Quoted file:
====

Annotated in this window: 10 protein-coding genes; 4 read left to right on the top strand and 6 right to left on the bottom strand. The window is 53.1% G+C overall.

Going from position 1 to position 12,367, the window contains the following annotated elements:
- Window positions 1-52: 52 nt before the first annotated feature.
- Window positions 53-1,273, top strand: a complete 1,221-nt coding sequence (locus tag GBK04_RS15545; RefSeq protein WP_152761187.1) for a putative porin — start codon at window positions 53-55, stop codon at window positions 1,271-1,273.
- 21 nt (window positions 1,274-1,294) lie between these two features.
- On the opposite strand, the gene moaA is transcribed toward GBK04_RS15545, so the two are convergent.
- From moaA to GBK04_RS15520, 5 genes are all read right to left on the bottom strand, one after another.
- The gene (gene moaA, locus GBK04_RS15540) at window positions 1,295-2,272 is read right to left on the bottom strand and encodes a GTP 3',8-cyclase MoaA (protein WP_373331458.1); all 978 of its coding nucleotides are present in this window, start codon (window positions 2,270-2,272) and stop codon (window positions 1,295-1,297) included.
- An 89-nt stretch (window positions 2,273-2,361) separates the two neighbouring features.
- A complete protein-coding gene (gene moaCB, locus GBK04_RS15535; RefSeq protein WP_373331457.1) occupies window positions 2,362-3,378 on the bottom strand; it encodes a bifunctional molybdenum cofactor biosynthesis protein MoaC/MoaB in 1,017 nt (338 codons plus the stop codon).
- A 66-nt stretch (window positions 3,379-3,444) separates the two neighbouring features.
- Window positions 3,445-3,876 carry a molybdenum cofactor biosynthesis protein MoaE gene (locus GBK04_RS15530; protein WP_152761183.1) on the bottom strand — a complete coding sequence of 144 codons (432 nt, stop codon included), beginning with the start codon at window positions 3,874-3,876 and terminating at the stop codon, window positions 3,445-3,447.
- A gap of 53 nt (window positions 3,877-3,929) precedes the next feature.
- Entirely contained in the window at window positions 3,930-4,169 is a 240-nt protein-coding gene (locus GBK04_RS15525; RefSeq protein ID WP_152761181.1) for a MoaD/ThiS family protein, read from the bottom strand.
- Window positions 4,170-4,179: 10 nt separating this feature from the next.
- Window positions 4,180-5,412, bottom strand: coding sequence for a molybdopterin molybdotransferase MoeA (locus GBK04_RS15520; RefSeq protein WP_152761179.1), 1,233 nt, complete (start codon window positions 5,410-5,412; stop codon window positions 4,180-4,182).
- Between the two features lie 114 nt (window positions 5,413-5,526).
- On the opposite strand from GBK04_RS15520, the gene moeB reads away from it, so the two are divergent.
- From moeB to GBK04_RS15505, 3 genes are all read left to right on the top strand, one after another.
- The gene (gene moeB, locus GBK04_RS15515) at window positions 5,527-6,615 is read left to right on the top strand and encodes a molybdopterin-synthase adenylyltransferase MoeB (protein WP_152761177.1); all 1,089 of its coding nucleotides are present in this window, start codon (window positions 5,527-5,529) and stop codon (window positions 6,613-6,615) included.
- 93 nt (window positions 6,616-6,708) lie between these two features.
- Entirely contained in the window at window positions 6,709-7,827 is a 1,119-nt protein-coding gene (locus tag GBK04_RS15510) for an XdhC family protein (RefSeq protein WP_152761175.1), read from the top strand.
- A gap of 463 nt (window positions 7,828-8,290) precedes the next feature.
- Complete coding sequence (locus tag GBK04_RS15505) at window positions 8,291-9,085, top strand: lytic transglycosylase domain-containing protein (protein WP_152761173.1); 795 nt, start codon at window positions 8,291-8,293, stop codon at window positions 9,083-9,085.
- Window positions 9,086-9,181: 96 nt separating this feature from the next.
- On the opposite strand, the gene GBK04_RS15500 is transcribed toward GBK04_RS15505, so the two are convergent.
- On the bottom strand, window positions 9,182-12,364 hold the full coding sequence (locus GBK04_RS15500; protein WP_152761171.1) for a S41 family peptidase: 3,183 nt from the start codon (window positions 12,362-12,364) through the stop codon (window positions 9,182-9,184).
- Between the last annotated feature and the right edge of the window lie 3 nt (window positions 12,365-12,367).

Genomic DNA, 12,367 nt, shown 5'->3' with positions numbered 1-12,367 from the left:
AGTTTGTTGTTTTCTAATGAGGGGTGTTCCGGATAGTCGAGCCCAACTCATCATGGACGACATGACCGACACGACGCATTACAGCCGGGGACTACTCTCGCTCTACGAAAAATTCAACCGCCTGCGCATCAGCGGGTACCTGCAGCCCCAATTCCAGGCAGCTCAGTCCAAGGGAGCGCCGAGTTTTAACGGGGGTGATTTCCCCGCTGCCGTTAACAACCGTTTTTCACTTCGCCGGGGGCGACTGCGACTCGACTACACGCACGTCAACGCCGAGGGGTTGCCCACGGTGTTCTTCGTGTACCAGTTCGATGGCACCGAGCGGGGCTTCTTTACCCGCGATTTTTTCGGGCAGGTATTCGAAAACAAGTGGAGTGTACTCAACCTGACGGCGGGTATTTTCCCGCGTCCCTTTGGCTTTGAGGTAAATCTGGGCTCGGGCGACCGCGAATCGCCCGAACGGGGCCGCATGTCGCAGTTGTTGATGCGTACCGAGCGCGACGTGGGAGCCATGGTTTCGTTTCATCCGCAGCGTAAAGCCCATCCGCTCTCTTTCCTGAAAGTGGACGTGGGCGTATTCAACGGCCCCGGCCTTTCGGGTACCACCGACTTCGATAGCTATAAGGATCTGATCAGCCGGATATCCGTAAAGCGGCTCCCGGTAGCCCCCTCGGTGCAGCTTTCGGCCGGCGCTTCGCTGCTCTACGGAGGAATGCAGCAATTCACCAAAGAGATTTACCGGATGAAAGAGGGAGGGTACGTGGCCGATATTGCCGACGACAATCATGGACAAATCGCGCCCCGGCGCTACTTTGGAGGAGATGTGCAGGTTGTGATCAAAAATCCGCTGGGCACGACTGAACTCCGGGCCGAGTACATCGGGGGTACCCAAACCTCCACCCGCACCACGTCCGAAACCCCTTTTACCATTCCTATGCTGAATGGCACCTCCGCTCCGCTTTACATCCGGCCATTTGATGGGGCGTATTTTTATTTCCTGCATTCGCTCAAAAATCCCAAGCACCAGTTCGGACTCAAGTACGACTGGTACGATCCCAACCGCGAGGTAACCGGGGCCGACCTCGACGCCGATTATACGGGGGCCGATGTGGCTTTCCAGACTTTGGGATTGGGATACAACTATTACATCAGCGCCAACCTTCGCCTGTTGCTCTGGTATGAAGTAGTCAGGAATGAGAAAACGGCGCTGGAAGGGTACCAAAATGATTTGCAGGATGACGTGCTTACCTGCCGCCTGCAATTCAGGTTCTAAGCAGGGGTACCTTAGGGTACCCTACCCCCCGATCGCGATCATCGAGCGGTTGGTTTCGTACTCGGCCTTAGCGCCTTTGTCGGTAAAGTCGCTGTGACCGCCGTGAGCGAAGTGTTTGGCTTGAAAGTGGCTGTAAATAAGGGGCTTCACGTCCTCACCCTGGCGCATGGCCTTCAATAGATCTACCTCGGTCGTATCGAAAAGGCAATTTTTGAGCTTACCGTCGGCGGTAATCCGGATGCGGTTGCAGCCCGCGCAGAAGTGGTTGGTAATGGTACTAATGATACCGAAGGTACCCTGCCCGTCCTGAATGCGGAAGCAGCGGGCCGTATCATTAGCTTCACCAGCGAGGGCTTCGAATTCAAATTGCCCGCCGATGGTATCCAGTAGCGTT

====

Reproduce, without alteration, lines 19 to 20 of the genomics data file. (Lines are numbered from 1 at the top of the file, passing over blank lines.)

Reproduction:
- From moeB to GBK04_RS15505, 3 genes are all read left to right on the top strand, one after another.
- The gene (gene moeB, locus GBK04_RS15515) at window positions 5,527-6,615 is read left to right on the top strand and encodes a molybdopterin-synthase adenylyltransferase MoeB (protein WP_152761177.1); all 1,089 of its coding nucleotides are present in this window, start codon (window positions 5,527-5,529) and stop codon (window positions 6,613-6,615) included.